While attending college at Modesto and San Francisco, he worked summers hoeing tomatoes for Alvarez Brothers, working in the George Covert tomato-packing shed in Carbona (now Triple E Produce), and switching freight cars in the Southern Pacific yard in Tracy. He also worked as a night-shift correctional officer at San Quentin Prison near San Rafael while attending SF State during the day.

“San Quentin was a scary place,” he recalled. “I worked in different units, including death row, and saw a lot of violence — and learned a lot about life.”

His experiences at San Quentin were the basis for his first novel, “The Rap,” published in 1974. Before then and after college, he first taught at the University of Hawaii and then hitch-hiked his away around the world, beginning in Japan and ending up in England. In between, he had a number of jobs, including teaching English, and countless experiences in the Far East, Southeast Asia, South America and Europe.

He and his first wife, Chiara, whom he had met in graduate school, then spent a year living in a village south of Naples in Italy.

“A neighbor liked what I had written and connected me with a literary agent in Paris to write a screenplay,” he said. “We went to Paris, where I taught English at the Sorbonne and completed three chapters of ‘The Rap,’ all the time struggling to pay the rent.”

Those three chapters were forwarded to Anthem Publishing Co., a publisher in New York.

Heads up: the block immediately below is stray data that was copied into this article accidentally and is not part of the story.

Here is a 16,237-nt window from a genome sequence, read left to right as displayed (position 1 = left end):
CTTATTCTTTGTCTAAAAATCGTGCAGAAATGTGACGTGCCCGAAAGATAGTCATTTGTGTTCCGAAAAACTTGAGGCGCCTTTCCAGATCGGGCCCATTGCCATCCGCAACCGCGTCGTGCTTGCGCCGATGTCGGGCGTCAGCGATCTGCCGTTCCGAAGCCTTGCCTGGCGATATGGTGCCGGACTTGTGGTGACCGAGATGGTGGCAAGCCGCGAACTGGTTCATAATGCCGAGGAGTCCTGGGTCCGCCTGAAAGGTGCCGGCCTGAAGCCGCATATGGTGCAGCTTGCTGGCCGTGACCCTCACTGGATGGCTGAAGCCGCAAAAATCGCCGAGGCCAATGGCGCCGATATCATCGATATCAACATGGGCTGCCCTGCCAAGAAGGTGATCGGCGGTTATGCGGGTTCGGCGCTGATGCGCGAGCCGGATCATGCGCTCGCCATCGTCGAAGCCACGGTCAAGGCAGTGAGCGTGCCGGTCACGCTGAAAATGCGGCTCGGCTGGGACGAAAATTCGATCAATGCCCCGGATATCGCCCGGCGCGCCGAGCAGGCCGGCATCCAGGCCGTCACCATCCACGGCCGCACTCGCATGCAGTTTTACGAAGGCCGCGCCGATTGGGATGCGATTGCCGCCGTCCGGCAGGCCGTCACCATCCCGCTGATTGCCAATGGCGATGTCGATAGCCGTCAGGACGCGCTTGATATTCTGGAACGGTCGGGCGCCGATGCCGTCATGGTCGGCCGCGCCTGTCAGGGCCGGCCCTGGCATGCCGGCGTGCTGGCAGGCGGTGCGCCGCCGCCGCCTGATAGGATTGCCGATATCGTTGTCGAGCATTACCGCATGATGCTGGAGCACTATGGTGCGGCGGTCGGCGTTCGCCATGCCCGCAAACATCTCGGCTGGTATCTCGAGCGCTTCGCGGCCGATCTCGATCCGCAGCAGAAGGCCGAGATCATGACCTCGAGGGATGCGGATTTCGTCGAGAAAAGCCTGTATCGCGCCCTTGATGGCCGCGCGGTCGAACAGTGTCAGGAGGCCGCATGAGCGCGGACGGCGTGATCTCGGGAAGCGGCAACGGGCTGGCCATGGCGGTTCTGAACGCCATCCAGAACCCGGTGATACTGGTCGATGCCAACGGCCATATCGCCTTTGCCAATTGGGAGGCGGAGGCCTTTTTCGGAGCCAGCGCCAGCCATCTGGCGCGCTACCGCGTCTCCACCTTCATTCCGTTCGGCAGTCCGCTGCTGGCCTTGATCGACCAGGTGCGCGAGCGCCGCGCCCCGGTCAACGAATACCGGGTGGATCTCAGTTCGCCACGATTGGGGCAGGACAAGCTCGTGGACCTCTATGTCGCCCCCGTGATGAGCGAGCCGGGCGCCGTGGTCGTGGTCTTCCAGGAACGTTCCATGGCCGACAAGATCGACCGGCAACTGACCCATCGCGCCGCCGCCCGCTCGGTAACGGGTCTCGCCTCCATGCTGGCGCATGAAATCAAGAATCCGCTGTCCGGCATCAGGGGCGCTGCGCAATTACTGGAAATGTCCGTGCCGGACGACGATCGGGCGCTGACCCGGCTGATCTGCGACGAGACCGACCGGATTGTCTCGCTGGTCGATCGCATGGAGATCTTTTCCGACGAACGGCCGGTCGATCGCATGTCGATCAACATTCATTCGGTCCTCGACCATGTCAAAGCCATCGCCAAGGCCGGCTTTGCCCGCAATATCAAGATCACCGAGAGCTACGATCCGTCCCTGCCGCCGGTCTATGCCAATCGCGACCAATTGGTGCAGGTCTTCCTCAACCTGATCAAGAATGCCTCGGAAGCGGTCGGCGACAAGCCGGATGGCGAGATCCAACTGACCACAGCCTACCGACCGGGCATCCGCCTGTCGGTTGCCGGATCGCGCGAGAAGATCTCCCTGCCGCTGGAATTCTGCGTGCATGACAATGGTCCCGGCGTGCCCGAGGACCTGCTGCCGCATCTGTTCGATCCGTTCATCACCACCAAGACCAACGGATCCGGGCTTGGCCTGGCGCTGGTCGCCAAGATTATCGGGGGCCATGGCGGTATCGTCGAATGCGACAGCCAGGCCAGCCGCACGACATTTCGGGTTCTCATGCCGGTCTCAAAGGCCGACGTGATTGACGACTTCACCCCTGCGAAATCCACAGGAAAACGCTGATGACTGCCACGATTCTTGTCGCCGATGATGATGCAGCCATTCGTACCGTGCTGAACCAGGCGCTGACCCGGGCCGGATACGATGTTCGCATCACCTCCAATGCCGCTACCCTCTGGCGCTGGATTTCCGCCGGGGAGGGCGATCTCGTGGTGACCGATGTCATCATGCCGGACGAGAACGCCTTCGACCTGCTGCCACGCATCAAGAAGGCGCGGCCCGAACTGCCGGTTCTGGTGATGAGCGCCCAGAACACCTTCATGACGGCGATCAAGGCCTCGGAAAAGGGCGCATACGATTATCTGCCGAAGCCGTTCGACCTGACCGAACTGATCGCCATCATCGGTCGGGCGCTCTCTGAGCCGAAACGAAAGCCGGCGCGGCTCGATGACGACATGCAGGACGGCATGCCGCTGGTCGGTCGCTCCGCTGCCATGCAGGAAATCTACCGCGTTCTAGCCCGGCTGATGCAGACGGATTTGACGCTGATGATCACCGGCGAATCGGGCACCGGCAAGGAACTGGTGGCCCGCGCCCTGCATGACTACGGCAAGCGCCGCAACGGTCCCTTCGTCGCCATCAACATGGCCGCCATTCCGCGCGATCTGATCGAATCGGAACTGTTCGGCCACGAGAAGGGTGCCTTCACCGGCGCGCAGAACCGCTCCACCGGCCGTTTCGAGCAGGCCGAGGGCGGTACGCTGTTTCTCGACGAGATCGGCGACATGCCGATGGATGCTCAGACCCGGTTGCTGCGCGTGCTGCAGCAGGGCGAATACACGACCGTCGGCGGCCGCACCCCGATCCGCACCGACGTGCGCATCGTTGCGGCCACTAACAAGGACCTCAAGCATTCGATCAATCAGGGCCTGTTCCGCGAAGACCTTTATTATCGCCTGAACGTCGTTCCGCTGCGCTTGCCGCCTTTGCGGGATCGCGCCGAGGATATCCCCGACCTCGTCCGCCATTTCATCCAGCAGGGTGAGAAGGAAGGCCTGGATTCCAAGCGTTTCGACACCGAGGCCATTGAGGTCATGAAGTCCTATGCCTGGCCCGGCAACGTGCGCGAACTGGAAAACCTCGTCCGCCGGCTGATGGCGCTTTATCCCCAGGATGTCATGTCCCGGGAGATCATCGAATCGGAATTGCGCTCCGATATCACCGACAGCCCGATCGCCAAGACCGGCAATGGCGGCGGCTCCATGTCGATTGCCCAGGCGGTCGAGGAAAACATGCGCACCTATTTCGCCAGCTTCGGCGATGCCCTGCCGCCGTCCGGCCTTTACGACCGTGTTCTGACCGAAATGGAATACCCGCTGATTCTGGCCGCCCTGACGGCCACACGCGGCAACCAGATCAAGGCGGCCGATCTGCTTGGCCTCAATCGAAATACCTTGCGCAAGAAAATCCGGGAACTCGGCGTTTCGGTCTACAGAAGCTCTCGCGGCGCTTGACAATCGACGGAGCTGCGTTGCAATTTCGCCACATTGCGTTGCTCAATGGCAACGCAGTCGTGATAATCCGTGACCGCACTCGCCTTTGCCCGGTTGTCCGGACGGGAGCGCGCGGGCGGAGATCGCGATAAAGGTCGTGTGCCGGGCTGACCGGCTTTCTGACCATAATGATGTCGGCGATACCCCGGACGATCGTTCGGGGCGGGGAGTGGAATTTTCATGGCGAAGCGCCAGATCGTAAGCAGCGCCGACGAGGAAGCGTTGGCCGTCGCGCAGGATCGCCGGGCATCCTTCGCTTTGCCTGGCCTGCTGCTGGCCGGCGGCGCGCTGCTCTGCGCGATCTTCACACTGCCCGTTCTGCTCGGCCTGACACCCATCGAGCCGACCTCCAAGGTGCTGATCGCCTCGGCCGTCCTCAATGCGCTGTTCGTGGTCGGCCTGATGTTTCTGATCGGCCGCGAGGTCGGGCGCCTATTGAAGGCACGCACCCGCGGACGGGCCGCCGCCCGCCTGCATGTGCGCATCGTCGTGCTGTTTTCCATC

“They liked it and sent me an advance check for $179,000,” he said. “Wow, what a change from just getting by. We stayed in Paris for two years, mingled in the café life with artists and writers —and we blew it all — but we had the times of our lives.”

“The Rap” was published to mostly favorable reviews in 1974. The novel was later used as the basis for the movie “Fast Walking.”

Back in the U.S. and living in New York, Ernie began writing “Selena,” based on his well-remembered experiences in Tracy and other contacts with the fast-moving farm-labor scene, where he ran across the woman who served as a model for the novel’s main character.

As he wrote, he taught English and creative writing at Hunter College, beginning 22 years on the faculty of the college affiliated with City University of New York.

After retiring in 2007, the same year his first marriage ended in divorce, he took a motorcycle trip through the Far East. In Thailand, a motorcycle accident ended the trip. There, he met his present wife, Kanchana, a nurse in the hospital where he recovered from a broken leg.

They came to the U.S., settling in Southern California, where she works as a nurse and he continues his writing.

At present, Ernie is working on two projects. One is a historical novel, “Pleasant Valley,” recounting what amounted to a bloody war in the 1880s between cattle ranchers and sheep ranchers in Arizona. He said his family was involved.

A second project is working on a screenplay, “Streetlight,” which is centered in New York City in the 1970s.

“Yes, I’m still writing, and I suppose I’ll do it until I die,” he said. “I can’t live without it.”

And he hasn’t, since he was a student in William Milheiser’s English class at TracyHigh School.

Sam Matthews, Tracy Press publisher emeritus, can be reached at i39-4234 or by email at